A very powerful way of developing your employees into future business leaders is to share your knowledge with them. Have small knowledge-sharing sessions in which you empower interested employees with a wealth of knowledge. Share your stories and tell them about your experiences of success and failure. It will not only inspire them, but it will also teach them what to do and what not to do to be a business leader. - Josh Kohlbach, Wholesale Suite
Many people dream of becoming entrepreneurs, but not everyone knows how to get there. What steps should you take? What skills should you learn? The path to entrepreneurship is rarely easy, but getting started on the right foot can help you succeed along the way.
For those ready to take the leap into business ownership, leveraging your downtime will be key to making progress toward your goal. To help, nine members of Young Entrepreneur Council share their insights with aspiring entrepreneurs and explain what they should be doing in their downtime now to prepare to start their entrepreneurial journeys.
Young Entrepreneur Council members share how aspiring entrepreneurs can get ready for business ownership.
1. Educate Yourself On Business Finance
One of the most important things anyone who wants to be an entrepreneur should do is learn about business finance. If you can’t understand your company’s finances, you’re asking for trouble. What is cash flow and why is it so important? How do you track it? How do you create a budget? What is a chart of accounts and why do you need one? Successful entrepreneurs can answer all of these questions. - Jonathan Prichard, MattressInsider.com
2. Learn A High-Income Skill
One of the most important things an aspiring entrepreneur can do in their downtime is learn a high-income skill. This could be something like coding, copywriting, marketing or selling. If you can learn how to code, for example, you can create a website. If you know how to sell, you can close more deals and bring in more customers. It will pay off in the long run. - Abhijeet Kaldate, Astra WordPress Theme
3. Connect With Other Experts
Network, network, network. Connecting with other experts in your industry who are willing to share their experiences can be extremely beneficial as you lay the foundation for your business and navigate the challenges along the way. Other professionals in your space can also be a great resource if you plan to outsource and are seeking vendor recommendations. - Samuel Saxton, ConsumerRating.org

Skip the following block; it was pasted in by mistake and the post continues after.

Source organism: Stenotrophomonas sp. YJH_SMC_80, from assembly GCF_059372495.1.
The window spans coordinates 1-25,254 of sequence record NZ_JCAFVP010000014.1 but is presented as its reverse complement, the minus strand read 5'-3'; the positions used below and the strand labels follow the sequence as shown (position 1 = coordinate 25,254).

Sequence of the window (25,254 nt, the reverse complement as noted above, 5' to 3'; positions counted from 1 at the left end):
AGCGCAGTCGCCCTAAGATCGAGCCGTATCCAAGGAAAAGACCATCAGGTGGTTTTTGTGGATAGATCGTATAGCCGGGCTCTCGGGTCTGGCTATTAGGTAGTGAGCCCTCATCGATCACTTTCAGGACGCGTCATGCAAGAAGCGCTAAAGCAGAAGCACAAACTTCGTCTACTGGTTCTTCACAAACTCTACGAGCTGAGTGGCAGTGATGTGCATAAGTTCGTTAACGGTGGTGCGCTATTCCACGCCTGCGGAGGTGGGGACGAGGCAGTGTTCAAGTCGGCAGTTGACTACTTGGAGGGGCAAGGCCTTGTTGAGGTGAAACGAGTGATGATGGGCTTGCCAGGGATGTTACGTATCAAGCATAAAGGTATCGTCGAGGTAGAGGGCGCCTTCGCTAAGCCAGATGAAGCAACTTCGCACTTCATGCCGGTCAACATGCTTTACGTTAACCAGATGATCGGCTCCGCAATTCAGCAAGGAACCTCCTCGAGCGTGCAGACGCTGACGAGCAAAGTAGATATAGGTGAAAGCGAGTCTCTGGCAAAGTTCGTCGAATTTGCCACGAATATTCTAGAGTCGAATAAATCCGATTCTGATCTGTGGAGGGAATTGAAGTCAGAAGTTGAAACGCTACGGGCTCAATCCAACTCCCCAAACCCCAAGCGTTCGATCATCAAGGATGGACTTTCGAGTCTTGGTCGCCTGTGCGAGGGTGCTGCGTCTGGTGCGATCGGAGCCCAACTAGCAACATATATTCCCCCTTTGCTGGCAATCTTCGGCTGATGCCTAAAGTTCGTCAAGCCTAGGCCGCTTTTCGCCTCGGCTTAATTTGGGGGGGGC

4. Let Go Of Perfectionism
Ditch perfectionism; that would be my advice to aspiring entrepreneurs. Research is the key to ensuring the success of your startup, so you should definitely prepare. However, you have to consider the fact that you won't know if a particular idea will work unless you put it into action. If you think you're ready, just go for it. Don't get into the unnecessary nitty-gritty. Just do it. - Stephanie Wells, Formidable Forms
5. Find A Mentor
One of the best things aspiring entrepreneurs can do in their downtime is find a mentor. A mentor can provide guidance, advice and support as you work to achieve your goals. Having someone who has already been through the entrepreneurial process can be invaluable in helping you avoid pitfalls and achieve success. - Sujay Pawar, CartFlows
6. Create A Test Website
If you hope to start a business of your own one day, I recommend creating a test website. You can use this to experiment with different images, texts, fonts, layouts and more. This will help you hone your skills, which will make it easier to figure out what type of company you want to start. Once you know what you want to do, you'll have the skills and tools to build something great. - John Turner, SeedProd LLC
7. Read Books By Entrepreneurs
Read books by people who have already done it. Not only will you pick up incredibly valuable tips and tricks, but you will also gain insight and knowledge on things that may end up saving you an incredible amount of time in lessons learned. - Mary Harcourt, CosmoGlo
8. Develop A Sense Of Responsibility
The greatest skills to develop as an aspiring entrepreneur are radical responsibility and a servant mentality. Entrepreneurs are problem-solvers. When you or anyone around you encounters a challenge or problem, act as if you're responsible for the resolution. It's not about taking responsibility for what happened; it's about taking full responsibility for everything that happens next. - Shane Levinson, Carpets of Arizona
9. Write A Business Plan
The one thing I would suggest working on in your downtime is a business plan. A business plan is often overlooked until someone, like a bank, asks for it. Yet, it's the most important part of your business because it acts as the game plan for operating it. A business plan is also generally required for loans and desired by potential investors. - Baruch Labunski, Rank Secure